Research done by humanitarian organizations in migrant transit zones indicates that the most common and most harmful incidents are the following:
- Murders committed by bands of delinquents who assault and rob migrants of the little money and possessions they carry with them
- Children mistreated and abandoned by ‘coyotes’ (those who are paid to traffic migrants across borders) upon being discovered by the authorities.
- Extortion of migrants by coyotes and other authorities who pressure them for money, or sexual favors in the case of women. Estimates from CEPAL and Sin Fronteras put the number of undocumented woman migrants suffering some kind of sexual aggression at 60%.
- Intimidation of migrants by their captors in the form of threats, humiliation, beatings, and insults.
- Rape and forced prostitution of women by delinquents and coyotes.
- Death of migrants as a result of traffic accidents, including those resulting from riding the cargo train that migrants often use to reach northern Mexico.
- Shipwrecks that occur in the Golf of Tehuantepec, where migrants attempt to cross between Guatemala and Mexico by sea. These are usually the result of rickety boats attempting to carry too much cargo. The majority of victims are usually marked as ‘disappeared,’ as only some bodies are rescued and very few survive.
The social issue that has perhaps had the most impact on the life of Central Americans, particularly in El Salvador, is migration. National economies are highly dependent on the remittances sent back home from family members abroad, and the cultural influence of the United States is visible everywhere, from television, to food products, to clothing. Walking into a classroom of 30 students and asking how many have a family member in the United States, it is not uncommon in some parts of the country to see every hand raised. The impacts of this phenomenon have yet to be fully discovered, but there is no doubt that the social impact on children, adolescents, and families in general will be costly.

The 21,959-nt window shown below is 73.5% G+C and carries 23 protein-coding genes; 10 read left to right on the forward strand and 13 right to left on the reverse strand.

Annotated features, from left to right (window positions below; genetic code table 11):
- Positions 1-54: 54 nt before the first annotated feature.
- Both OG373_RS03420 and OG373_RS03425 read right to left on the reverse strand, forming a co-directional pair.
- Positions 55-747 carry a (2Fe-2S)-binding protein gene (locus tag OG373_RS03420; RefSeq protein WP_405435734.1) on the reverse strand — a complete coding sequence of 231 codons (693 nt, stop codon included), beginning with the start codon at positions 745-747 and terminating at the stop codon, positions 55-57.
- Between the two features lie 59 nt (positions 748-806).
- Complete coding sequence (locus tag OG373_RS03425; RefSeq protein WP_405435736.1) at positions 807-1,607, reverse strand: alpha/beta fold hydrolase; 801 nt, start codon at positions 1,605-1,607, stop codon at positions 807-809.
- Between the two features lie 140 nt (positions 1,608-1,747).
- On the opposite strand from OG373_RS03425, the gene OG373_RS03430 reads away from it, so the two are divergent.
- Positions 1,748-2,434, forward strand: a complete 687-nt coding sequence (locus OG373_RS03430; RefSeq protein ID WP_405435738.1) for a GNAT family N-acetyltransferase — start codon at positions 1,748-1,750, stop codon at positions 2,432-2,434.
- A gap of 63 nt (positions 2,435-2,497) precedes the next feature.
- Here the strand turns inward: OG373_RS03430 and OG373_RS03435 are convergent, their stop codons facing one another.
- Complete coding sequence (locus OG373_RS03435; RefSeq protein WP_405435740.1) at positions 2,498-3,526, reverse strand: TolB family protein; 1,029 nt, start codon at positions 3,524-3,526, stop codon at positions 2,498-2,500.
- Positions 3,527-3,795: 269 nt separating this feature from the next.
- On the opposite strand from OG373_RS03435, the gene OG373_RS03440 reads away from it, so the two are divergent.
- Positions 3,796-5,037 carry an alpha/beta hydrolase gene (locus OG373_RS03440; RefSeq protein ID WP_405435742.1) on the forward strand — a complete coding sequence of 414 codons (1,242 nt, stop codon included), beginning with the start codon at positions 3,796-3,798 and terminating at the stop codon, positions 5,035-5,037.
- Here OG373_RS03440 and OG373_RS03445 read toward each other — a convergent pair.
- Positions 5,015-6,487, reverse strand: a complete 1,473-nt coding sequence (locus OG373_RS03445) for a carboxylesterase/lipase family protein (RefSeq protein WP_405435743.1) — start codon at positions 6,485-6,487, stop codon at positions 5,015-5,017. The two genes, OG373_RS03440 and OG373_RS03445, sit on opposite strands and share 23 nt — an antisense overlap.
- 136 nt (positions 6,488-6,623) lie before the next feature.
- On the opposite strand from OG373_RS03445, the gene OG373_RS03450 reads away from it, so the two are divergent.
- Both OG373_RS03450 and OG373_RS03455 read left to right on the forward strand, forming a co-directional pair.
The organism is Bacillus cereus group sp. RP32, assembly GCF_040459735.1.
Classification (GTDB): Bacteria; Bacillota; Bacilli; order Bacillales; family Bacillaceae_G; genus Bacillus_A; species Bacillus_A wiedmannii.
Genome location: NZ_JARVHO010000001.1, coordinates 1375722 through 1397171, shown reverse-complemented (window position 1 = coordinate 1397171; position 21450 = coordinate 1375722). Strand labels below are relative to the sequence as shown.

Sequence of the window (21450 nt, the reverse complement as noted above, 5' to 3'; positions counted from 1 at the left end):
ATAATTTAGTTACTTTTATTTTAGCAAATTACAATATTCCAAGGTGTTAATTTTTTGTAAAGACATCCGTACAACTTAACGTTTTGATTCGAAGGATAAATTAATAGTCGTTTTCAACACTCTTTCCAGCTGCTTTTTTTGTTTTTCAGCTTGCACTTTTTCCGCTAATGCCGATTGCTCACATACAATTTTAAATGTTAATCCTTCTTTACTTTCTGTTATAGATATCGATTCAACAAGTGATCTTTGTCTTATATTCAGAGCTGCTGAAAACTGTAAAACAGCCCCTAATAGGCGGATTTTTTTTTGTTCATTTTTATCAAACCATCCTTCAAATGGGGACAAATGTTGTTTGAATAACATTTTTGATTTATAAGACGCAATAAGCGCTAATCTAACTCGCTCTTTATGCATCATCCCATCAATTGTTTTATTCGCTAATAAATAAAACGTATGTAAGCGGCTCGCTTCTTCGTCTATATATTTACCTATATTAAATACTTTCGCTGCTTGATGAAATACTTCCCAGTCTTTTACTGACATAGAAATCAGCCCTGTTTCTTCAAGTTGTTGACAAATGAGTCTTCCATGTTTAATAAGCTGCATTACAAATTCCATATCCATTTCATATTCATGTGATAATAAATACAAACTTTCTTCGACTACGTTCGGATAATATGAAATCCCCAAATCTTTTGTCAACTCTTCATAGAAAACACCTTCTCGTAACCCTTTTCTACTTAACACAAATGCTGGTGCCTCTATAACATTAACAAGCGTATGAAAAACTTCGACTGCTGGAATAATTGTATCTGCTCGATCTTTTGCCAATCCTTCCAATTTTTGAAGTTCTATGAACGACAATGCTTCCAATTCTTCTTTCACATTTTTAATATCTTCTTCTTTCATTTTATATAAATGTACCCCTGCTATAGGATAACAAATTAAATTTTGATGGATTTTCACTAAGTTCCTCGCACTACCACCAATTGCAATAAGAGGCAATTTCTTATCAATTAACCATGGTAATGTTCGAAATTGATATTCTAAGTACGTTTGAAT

The central cause of emigration in El Salvador is the issue of social injustice. The first notable flows of emigrants from El Salvador began in the 1970s and 1980s as the country saw violent political repression which eventually led to a civil war that lasted until 1992. Today, the structural conditions of economic and social injustice that led to war in the first place have now led to levels of emigration that surpass those seen during the war. High levels of unemployment, labor exploitation, deficient solutions to problems of education, health, housing, etc, and the very serious problem of gang violence that plagues the entire population are some of the reasons emigration appears so attractive. Given that Salvadorans began leaving the country around 30 years ago, the social and familial networks that are already in place also facilitate easier entry into the labor market of the destination country.
Seemingly fearless, migrants must counter the obstacles that both Mother Nature and human hands have put in place on their journey to their destination country, most often the United States. Travelling through Guatemala and Mexico, migrants endure any number of hardships and attacks on their most precious human rights: the right to life, to dignity, and to their physical security.
It is clear that the undocumented status of a migrant when moving through countries of transit turns them into easy prey for criminals, given the vulnerability and insecurity of crossing borders that are not their own. Their condition does not allow for them to report the violation of their rights, as it means they will run the risk of being detained and deported. For migrants, deportation represents not only frustrated hopes, but also a return to the reality that obliged them to leave in the first place. Many are even worse off than when they left, as financing the journey often requires the sale or mortgaging of property and goods, or the taking out of loans that must now be repaid.
Collective experiences and testimonies indicate that migratory flows will not slow down, despite the many dangers encountered on the journey. The fundamental issues of social injustice that cause migration in the first place are not being reflected upon, and as long as these conditions remain, migration will continue to produce hardships both for migrants and for the families left behind. The struggle for better opportunities and survival will continue to produce sorrow and anguish for a population which has already been made to endure too much pain. The responsibility is on both sending and receiving countries to evaluate policies that contribute to social injustice, and in the mean time, to treat migrants with the respect that each of us deserve.